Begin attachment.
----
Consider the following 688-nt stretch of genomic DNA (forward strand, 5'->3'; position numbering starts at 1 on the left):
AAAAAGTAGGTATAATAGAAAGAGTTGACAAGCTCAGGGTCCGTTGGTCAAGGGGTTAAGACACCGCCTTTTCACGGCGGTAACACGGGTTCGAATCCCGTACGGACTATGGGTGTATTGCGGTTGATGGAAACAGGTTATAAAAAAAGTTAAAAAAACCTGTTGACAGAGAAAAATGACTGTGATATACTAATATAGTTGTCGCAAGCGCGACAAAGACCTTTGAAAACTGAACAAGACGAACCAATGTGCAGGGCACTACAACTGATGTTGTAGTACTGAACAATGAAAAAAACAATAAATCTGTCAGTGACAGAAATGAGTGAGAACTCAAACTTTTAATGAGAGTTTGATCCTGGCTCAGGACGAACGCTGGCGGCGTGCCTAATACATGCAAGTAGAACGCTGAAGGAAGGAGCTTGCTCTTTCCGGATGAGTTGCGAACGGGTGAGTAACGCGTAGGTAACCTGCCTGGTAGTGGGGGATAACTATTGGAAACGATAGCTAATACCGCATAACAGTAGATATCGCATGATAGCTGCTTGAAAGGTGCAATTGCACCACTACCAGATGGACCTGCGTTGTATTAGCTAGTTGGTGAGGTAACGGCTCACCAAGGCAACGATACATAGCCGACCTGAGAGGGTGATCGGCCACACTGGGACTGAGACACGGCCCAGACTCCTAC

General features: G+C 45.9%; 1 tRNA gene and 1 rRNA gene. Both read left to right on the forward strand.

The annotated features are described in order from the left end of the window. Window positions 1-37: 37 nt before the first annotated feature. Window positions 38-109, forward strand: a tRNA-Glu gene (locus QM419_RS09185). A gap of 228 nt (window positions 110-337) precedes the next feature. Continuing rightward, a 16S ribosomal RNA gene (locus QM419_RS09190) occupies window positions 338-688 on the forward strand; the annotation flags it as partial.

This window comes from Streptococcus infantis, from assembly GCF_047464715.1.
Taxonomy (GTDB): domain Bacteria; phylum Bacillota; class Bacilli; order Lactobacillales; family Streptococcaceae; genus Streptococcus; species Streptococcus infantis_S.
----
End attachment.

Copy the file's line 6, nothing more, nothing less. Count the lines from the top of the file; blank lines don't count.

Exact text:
Taxonomy (GTDB): domain Bacteria; phylum Bacillota; class Bacilli; order Lactobacillales; family Streptococcaceae; genus Streptococcus; species Streptococcus infantis_S.